“It’s like when people used to believe that fairies or sprites steal babies,” a student in my junior English class pipes in, when we are discussing The Scarlet Letter and the strange nature of the elfish child, Pearl. The class is sitting in a circle, having a Socratic seminar. At the moment this student begins to speak, a photographer, accompanied by our vice-principal, opens to the door to my classroom. This is an unexpected visit and I’m a bit surprised when the photographer says nothing and begins shooting pictures of my students.
|I've never made something from a kit before, as I usually like to pick my own colors or use alternate fibers than those suggested in a pattern, but I loved this airy creation.|
The man with the camera is from our “central office,” a place with a top-down, bureaucratic operating style, one that in the minds of many teachers in my school system uncannily resembles the operations of the party in Orwell’s 1984. Our central office is even located in an ugly postmodern building built in the 1960s, a structure whose architecture resembles that of Stalin-era behemoth blocks. The building is located a small fraying southern town, one like so many others whose vitality was sapped by strip malls and discount stores. It towers above the 19th century courthouse and charming downtown that has been in the process of “economic revitalization” for the last 20 years or so.
I digress, however, as the topic of this blog post is neither architecture nor my school system. Rather, the visit from the photographer and the timing of his entrance into my classroom made me wonder what impression the student’s comments had on the photographer. Was he just mechanistically going through his duties, oblivious to what is actually going on in the classrooms he visited or did it strike him as odd that high school students were sitting in an intimate circle discussing changelings, fairies, and sprites? His visit also made me consider how much I enjoyed this particular student’s contribution and the fact that our classroom talk had veered a little off track. Years ago, when I taught British literature, I loved to teach the romantic poets because analyzing the poetry of Byron, Keats, Shelley, etc. and discussing their unconventional lives literally transported me from my cinder block classroom to a world of nature and romance and the supernatural. The Byronic Hero who traipsed across Italy lamenting his past spoke to my soul in a way and my yearnings for passion and adventure. Funny how I spent thirteen years teaching in the same classroom at one school and, yet, in the space of those four walls, could experience so much intense feeling and connection with other times and places.
What, one might ask, does all of this rambling about teaching and Byron have to do with knitting? In a sense, I have come to realize that knitting, like literature (and its teaching) has provided me with a kind of romantic escape from reality. I don’t live in a charming thatched cottage on the edge of some Celtic seacoast, a place where I toss on a chunky cabled sweater, pull on my Wellies, and go hike winding lanes bordered by heather or craggy ocean walks on a rocky seacoast. I can’t look out my window to see wooly Icelandic sheep, nor can I sit and knit by some roaring fire near a fjord and then brave the icy cold to then soak my bones in a Scandinavian sauna. Yet, in some strange way, knitting with its meditative quality and tactile stimulation, is not just a craft or a practical pastime for me. The act of knitting and of choosing fibers and patterns provides a kind of mystical avoidance of reality and a transport to other times and places.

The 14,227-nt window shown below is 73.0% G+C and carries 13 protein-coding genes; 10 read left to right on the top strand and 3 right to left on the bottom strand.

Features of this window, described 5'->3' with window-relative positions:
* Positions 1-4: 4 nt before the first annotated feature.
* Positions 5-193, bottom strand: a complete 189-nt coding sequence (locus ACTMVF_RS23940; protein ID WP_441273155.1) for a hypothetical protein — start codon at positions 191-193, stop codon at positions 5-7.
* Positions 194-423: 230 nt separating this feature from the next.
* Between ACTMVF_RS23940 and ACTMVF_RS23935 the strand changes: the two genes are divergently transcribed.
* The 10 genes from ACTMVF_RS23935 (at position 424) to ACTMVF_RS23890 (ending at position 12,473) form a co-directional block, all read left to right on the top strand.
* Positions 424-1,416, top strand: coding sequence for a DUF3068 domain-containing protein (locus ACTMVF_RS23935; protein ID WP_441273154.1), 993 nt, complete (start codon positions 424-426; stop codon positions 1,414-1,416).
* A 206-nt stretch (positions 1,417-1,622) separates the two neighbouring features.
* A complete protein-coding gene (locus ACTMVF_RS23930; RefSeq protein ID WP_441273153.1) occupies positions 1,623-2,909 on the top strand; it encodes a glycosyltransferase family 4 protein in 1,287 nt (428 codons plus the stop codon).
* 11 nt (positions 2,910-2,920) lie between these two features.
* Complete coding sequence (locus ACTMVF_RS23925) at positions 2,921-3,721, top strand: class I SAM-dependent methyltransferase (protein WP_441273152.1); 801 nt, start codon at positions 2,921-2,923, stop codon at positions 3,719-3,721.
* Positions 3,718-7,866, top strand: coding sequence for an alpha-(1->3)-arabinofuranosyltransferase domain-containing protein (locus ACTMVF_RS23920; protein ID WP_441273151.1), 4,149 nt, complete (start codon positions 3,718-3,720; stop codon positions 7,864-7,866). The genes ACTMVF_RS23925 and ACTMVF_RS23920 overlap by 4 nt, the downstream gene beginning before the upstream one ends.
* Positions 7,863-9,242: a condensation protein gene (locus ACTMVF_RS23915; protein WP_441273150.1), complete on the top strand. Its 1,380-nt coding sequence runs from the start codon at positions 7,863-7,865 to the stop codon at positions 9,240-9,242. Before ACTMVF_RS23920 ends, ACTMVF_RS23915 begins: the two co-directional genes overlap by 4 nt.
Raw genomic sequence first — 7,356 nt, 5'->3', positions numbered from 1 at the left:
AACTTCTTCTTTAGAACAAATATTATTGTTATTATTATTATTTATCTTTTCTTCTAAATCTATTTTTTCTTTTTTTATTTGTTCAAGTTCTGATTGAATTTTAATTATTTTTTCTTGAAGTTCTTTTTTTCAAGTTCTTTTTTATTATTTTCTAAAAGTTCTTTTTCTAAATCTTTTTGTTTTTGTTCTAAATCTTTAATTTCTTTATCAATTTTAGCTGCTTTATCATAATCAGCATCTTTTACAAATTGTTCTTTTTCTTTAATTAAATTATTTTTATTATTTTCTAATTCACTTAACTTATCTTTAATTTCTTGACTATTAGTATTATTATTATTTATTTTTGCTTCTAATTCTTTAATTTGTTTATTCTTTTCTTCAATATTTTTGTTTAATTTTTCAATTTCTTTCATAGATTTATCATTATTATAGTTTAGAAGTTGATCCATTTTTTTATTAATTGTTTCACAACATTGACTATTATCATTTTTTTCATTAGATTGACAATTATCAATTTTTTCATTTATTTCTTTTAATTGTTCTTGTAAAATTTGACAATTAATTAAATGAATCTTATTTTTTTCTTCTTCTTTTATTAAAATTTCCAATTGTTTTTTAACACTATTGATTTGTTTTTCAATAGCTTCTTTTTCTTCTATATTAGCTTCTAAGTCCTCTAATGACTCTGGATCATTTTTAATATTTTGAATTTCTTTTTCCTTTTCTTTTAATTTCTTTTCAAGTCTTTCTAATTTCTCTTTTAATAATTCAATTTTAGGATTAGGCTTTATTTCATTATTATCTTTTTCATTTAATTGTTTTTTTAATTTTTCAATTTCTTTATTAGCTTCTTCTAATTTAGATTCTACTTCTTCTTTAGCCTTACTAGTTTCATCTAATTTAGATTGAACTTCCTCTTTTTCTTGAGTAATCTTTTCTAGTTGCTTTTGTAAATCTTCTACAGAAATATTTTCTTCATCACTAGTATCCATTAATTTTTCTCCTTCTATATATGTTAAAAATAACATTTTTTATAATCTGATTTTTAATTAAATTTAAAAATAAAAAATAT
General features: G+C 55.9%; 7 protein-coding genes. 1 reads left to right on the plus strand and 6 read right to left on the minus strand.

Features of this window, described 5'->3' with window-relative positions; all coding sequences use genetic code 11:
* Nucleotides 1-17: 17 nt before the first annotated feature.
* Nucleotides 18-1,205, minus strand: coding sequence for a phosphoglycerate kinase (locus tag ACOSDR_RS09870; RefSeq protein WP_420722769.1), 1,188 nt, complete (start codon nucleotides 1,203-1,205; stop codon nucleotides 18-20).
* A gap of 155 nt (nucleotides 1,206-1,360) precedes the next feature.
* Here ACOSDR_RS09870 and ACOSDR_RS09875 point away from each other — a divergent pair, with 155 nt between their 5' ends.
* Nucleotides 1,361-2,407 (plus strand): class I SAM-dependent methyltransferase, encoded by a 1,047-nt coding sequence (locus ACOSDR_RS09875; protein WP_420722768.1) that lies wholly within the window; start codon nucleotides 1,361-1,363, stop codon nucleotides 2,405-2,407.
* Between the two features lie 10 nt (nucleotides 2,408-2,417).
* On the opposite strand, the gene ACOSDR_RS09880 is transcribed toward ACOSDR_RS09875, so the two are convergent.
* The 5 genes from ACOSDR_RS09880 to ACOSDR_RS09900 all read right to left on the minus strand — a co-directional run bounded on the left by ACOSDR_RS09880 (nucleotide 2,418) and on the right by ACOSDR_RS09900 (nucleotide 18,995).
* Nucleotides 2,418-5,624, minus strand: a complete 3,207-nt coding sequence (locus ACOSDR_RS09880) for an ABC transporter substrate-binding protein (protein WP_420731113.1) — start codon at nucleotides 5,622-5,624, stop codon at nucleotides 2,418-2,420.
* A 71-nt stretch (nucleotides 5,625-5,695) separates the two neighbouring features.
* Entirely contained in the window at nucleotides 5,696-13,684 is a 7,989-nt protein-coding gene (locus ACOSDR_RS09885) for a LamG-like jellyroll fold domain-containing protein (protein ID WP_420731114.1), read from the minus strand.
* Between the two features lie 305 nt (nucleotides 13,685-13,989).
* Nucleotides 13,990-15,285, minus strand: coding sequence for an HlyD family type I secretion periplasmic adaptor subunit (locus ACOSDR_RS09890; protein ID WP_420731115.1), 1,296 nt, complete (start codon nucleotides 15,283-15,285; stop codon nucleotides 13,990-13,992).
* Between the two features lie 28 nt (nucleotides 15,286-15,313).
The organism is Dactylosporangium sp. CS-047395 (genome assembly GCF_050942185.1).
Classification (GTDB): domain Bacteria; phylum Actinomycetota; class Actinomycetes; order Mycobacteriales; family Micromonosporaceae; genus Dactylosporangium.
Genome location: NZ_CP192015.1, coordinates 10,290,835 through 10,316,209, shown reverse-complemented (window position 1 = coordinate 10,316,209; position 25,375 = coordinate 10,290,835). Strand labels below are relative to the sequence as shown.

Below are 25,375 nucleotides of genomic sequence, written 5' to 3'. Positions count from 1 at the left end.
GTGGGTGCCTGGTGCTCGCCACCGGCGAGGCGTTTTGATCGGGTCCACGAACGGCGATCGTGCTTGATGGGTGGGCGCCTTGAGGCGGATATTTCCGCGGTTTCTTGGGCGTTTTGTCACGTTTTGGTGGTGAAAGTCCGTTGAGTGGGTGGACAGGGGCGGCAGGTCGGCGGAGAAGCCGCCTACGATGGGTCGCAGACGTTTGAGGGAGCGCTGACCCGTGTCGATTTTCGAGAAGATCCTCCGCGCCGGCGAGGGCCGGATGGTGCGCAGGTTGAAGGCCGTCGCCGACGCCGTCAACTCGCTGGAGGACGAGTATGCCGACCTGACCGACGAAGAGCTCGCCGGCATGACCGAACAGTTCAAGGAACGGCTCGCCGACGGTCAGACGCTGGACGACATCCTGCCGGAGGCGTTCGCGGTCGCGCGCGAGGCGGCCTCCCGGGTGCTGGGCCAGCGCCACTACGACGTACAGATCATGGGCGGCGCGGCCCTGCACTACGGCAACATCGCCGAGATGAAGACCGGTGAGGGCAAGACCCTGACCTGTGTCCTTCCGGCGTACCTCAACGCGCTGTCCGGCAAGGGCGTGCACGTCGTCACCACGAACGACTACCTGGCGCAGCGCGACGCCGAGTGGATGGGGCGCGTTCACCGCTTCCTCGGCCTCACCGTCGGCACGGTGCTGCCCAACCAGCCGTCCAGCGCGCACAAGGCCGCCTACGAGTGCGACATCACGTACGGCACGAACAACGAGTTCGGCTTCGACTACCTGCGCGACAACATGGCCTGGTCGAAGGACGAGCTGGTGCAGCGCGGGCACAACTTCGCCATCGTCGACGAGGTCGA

When I peruse a knitting store, without any particular plan for a project in mind, I am, obviously, first attracted to a yarn by its color and overall appearance. Then, of course, a yarn’s texture and its tactile qualities appeal to my senses and are usually the next things to both draw me and determine whether I make a purchase. I also always like to look a yarn’s source. When I read that fine mohair comes from Italy or the nubby tweed that I like so much is manufactured in Ireland, a slew of images and associations comes to mind. It is as if I can take home those fibers that are from places that are exotic to me, a person who lives in a nondescript vinyl-sided house in a subdivision in a suburb in North Carolina, and, for a little while, while I plan, and knit, and handle those materials, a little bit of the mystery, romance, and legend I associate with the fiber rubs off. Sometimes I imagine women hundreds of years ago, in snug cottages on dark shores, plying their craft or, at other times, more glamorous images come to mind, of elegant silk fibers and fine shawls draped over evening gowns.
While some simple projects aren’t highly connotative and don’t evoke all kinds of imaginative musings, others seem imbued with the exotic, historical, or romantic. One such project I recently completed is the Guinevere scarf, offered by Knit One, Purl Two. The airy concoction that includes a silk/mohair blend yarn has a frothy appearance and a fairytale quality, a concoction worthy of sprites and fairies. When I worked on this at a center where I take my son for math tutoring, whose waiting room was filled with parents from all over the world, I attracted a small crowd of excited women and found myself writing down information about where to purchase the kit for a woman from India and another from Nigeria. While not articulated by them, it seemed that for those women, too, the appeal of knitting went far beyond any practical desire to create necessary objects and was linked with other associations and hidden desires.